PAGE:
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Is family structure associated with the psychological behavior of young people?: The Strengths and Difficulties Questionnaire in a population sample
Stockholm University, Faculty of Social Sciences, Centre for Health Equity Studies (CHESS).
2016 (English)Independent thesis Advanced level (degree of Master (Two Years)), 20 credits / 30 HE creditsStudent thesis
Abstract [en]

Differences in family structure have been linked to several mental health outcomes, where children living in a nuclear family setting are best-off, while children in joint physical custody are second best followed by those living mostly and only with one parent. One of the biggest changes in recent years is that joint physical custody is growing more common. The dependent variables in this thesis were three dimensions of mental health from the Strengths and Difficulties Questionnaire. Data from 6th and 9th graders in the entire Sweden 2009 was used. Regression modelling showed differences in mental health between the family structures throughout, although children in  joint physical custody was not significantly different from those in nuclear families (reference category) in half of the models. Children living mostly with one parent reported the third worst levels of problematic behaviour and prevalence of low prosocial behaviour while those living with just one parent were worst off. Stratifying by gender did reveal small coefficient differences and so did controls for birth region. This thesis, although in a line of other publications based on this study can help shape future guidelines for e.g. social workers.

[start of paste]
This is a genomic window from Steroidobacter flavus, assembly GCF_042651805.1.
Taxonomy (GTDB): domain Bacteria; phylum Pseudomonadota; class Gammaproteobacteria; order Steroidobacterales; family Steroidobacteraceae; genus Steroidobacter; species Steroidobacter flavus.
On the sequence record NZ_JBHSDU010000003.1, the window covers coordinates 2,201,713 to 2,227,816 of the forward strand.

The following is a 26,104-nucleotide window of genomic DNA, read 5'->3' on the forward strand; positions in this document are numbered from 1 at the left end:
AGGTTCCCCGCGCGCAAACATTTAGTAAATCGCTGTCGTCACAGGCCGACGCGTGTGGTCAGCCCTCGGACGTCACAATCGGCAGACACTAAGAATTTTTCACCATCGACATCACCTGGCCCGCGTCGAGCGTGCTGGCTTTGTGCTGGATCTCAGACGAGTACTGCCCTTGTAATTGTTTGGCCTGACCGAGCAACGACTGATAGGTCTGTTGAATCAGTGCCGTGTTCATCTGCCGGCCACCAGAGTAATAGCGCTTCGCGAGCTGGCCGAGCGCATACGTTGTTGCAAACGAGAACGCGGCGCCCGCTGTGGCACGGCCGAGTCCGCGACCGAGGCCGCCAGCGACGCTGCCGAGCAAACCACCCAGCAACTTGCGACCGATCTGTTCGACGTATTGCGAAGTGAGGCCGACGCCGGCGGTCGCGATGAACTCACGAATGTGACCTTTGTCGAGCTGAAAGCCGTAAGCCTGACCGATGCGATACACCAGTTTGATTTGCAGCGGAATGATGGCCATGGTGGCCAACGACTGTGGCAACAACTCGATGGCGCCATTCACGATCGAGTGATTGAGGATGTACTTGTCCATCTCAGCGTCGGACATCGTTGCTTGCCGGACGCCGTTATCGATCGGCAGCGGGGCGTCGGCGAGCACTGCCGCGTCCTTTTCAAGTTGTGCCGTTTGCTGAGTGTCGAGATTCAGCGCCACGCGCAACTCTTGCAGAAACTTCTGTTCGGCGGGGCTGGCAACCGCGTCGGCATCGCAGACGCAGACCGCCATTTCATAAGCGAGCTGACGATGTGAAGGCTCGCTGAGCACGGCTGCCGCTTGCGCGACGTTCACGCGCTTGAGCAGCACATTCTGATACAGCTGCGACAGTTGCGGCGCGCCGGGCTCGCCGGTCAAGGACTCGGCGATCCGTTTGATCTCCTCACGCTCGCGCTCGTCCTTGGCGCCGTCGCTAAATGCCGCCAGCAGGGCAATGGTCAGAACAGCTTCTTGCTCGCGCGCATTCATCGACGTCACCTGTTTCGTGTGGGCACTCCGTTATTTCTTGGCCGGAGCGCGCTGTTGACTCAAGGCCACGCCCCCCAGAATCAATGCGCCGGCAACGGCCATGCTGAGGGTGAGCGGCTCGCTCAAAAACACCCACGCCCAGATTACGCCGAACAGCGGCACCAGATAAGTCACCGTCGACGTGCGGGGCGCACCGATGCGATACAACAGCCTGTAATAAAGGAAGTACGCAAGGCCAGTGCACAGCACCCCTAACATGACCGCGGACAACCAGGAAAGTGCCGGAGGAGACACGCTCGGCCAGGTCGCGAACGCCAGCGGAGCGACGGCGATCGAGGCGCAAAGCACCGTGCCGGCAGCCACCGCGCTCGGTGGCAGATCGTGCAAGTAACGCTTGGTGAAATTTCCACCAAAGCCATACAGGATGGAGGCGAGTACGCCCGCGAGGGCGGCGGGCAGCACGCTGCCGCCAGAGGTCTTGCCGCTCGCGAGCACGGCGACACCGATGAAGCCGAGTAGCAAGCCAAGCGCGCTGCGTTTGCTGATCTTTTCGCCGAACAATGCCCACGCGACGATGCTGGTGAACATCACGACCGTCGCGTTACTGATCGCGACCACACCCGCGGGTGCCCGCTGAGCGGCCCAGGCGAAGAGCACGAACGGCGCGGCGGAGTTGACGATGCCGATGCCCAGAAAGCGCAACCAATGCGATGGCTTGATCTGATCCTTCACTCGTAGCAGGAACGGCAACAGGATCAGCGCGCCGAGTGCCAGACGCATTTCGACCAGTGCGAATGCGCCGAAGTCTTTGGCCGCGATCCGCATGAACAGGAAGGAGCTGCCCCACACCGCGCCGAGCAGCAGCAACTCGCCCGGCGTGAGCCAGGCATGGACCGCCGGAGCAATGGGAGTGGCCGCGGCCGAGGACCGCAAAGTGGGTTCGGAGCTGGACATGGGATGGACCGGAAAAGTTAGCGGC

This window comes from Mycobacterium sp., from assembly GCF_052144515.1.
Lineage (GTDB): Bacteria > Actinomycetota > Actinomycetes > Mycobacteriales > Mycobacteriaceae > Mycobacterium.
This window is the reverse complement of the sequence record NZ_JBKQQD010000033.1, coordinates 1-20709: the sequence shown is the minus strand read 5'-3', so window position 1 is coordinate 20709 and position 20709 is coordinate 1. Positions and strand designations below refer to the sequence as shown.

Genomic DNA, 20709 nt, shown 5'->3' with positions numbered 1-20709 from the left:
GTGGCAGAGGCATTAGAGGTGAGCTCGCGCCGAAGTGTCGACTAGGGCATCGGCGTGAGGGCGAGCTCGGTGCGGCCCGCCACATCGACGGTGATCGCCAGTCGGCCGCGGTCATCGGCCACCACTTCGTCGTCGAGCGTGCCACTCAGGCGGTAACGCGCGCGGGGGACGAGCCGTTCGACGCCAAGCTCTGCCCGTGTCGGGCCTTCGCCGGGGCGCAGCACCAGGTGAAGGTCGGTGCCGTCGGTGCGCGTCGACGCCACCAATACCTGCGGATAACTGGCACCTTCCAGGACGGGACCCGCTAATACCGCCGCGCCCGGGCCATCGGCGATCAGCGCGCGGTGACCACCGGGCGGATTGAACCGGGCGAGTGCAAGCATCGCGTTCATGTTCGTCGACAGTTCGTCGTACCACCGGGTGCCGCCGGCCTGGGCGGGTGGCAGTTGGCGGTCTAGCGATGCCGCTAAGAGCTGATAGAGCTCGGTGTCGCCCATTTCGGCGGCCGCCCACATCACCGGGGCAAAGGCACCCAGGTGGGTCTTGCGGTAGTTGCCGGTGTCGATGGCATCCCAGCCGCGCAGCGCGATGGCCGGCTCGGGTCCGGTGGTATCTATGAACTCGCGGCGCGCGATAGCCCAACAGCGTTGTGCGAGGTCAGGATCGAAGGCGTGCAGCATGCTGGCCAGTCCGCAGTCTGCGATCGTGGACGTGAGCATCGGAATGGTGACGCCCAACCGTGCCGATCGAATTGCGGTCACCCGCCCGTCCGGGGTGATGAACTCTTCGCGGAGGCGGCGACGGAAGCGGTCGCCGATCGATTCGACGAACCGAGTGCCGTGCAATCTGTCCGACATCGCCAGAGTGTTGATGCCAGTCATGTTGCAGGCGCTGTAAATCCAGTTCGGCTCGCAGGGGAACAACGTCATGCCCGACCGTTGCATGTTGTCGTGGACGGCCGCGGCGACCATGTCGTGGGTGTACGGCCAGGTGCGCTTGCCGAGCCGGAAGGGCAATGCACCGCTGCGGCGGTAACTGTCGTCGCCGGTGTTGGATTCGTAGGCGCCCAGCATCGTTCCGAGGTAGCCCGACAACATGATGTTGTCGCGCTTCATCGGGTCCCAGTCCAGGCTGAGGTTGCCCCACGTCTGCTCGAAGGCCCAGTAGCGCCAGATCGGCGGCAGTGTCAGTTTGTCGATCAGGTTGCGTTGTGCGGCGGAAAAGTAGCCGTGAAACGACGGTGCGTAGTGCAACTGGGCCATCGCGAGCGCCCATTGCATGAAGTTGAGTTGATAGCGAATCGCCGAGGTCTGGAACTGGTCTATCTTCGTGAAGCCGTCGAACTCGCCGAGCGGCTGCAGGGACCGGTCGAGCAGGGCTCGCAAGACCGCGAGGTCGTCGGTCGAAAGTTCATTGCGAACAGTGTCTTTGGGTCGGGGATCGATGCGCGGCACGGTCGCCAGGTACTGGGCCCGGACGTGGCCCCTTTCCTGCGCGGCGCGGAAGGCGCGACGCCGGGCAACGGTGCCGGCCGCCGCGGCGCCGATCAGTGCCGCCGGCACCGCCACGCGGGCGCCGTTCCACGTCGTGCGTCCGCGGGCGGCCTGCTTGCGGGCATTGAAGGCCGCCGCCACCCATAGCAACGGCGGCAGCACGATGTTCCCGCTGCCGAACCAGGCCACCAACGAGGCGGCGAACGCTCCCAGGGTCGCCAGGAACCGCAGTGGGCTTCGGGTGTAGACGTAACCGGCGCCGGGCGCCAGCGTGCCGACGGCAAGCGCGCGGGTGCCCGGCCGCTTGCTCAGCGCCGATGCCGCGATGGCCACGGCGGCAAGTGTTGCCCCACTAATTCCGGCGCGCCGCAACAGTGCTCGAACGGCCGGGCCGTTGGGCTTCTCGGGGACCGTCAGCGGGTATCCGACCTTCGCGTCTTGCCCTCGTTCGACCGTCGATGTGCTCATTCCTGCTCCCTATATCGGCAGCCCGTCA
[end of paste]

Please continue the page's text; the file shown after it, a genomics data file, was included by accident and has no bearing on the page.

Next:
Place, publisher, year, edition, pages
2016.
Keywords [en]
SDQ, family structure, Grodan, joint custody, externalizing, internalizing, prosocial behaviour
National Category
Public Health, Global Health, Social Medicine and Epidemiology
Identifiers
URN: urn:nbn:se:su:diva-138293OAI: oai:DiVA.org:su-138293DiVA, id: diva2:1066668
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Available from: 2017-01-19 Created: 2017-01-18 Last updated: 2017-01-19Bibliographically approved

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Public Health, Global Health, Social Medicine and Epidemiology

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CiteExportLink to record
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Citation style
  • apa
  • ieee
  • modern-language-association-8th-edition
  • vancouver
  • Other style
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  • de-DE
  • en-GB
  • en-US
  • fi-FI
  • nn-NO
  • nn-NB
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More languages
Output format
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